Green Island Hammerhead Trip (Feb11) C 582.jpg
Shi Lang, Green Island -- Close-up of a ea urchin (Echinothrix calamaris) during a night dive.
Clearly visible is the urchin's spherical, semi-transparent cloaca that protrudes from the anal opening. It serves to expel waste matter and can be withdrawn into the shell.
Sea urchins are members of the phylum Echinodermata, which also includes sea stars, sea cucumbers, brittle stars, and crinoids. "Echinodermate" means "spiny skin" in Greek.
Like other echinoderms they have a fivefold symmetry and move by means of hundreds of tiny, transparent, adhesive "tube feet".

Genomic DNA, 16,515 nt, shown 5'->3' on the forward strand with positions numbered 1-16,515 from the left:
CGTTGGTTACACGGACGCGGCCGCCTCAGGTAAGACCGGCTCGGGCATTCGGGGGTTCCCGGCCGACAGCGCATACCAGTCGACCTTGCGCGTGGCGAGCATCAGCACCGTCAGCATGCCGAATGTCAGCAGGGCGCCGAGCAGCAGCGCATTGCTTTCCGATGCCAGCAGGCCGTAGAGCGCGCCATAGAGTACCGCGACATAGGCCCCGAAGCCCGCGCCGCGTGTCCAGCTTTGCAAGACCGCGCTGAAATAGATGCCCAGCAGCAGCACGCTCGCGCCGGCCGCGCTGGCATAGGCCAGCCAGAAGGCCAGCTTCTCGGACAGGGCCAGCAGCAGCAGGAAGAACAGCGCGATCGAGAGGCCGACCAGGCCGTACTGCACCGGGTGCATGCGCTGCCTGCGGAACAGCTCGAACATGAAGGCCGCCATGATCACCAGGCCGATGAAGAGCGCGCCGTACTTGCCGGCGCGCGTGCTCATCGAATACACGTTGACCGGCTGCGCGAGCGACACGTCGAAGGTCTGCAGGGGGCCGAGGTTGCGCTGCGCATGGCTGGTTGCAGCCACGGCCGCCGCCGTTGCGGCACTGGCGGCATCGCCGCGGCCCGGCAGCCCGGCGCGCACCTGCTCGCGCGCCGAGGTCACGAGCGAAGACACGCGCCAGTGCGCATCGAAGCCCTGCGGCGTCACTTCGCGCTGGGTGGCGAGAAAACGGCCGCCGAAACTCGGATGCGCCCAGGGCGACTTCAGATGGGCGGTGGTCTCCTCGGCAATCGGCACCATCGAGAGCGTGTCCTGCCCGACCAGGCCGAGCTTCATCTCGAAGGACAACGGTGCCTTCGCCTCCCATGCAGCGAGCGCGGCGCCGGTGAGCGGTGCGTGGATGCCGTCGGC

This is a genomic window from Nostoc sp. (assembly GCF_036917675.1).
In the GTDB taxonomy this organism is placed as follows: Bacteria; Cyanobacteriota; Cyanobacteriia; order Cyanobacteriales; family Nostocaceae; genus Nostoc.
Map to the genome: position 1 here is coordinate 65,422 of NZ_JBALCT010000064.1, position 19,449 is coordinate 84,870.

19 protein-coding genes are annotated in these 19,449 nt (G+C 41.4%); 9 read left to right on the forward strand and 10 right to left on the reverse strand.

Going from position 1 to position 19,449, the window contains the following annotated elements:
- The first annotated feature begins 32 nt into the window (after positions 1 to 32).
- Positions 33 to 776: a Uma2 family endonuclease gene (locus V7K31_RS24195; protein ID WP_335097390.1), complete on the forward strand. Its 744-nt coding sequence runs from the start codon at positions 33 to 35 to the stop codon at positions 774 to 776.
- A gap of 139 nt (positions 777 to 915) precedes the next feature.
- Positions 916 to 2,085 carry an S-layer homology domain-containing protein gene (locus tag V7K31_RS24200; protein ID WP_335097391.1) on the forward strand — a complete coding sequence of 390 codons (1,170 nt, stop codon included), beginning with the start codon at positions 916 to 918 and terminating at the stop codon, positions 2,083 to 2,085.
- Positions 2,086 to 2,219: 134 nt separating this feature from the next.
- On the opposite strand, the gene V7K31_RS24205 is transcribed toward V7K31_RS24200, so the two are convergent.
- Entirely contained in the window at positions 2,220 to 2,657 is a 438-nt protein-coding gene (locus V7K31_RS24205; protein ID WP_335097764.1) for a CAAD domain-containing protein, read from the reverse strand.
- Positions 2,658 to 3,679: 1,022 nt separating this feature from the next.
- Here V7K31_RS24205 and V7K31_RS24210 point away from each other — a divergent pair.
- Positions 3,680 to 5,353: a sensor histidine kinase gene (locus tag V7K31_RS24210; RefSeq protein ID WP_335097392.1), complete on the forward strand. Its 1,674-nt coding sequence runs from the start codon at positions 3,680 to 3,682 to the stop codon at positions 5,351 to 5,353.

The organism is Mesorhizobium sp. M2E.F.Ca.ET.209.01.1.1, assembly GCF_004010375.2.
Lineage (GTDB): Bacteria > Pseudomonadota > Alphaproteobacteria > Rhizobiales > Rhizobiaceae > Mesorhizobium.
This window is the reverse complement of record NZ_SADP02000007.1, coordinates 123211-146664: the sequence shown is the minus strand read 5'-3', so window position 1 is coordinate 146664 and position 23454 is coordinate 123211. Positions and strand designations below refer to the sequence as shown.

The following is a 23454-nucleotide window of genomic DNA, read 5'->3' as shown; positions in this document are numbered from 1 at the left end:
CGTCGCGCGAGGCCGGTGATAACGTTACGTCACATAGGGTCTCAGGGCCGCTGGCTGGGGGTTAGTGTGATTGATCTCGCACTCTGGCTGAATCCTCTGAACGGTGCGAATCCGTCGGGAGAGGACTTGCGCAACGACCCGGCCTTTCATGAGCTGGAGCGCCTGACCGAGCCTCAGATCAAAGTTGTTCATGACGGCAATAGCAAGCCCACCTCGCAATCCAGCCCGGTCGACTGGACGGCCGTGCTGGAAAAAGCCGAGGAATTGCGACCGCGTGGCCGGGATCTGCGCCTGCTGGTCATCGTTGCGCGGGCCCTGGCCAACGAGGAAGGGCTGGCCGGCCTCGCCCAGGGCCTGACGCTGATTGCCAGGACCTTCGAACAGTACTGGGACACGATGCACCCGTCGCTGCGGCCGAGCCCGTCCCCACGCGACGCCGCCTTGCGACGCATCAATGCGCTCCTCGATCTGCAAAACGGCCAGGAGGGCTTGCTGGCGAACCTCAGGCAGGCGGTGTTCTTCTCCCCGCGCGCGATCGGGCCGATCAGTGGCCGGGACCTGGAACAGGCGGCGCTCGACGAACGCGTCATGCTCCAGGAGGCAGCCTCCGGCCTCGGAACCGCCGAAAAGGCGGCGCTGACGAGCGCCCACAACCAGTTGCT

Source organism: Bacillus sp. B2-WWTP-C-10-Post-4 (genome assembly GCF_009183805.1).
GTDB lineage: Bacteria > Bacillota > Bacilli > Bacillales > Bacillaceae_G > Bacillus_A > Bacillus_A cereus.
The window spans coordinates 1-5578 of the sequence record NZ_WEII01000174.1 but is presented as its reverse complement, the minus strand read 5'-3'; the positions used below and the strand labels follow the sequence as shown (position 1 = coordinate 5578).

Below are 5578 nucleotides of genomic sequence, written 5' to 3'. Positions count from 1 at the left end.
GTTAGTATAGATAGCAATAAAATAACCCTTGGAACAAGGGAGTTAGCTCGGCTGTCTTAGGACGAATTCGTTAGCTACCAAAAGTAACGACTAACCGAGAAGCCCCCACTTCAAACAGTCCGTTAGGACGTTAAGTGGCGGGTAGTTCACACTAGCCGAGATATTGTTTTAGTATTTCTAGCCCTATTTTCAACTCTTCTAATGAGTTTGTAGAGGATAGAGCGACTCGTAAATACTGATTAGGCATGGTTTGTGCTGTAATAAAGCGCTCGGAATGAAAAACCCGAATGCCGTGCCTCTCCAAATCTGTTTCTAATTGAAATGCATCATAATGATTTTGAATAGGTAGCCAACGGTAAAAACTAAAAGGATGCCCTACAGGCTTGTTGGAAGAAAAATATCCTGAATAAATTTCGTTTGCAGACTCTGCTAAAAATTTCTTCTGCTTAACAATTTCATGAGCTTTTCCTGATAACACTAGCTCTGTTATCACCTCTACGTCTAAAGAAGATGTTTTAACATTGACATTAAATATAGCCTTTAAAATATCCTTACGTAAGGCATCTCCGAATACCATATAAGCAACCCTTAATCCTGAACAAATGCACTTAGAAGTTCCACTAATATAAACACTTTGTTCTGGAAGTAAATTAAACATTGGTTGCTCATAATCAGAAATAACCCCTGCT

Sea urchins are nocturnal animals.
The spines, long and sharp in some species, protect the urchin from predators. The spines inflict a painful wound when they penetrate human skin, but are not dangerous. It is not clear if the spines are venomous.
Sea urchins feed mainly on algae, but can also feed on sea cucumbers, and a wide range of invertebrates such as mussels, polychaetes, sponges, brittle stars and crinoids.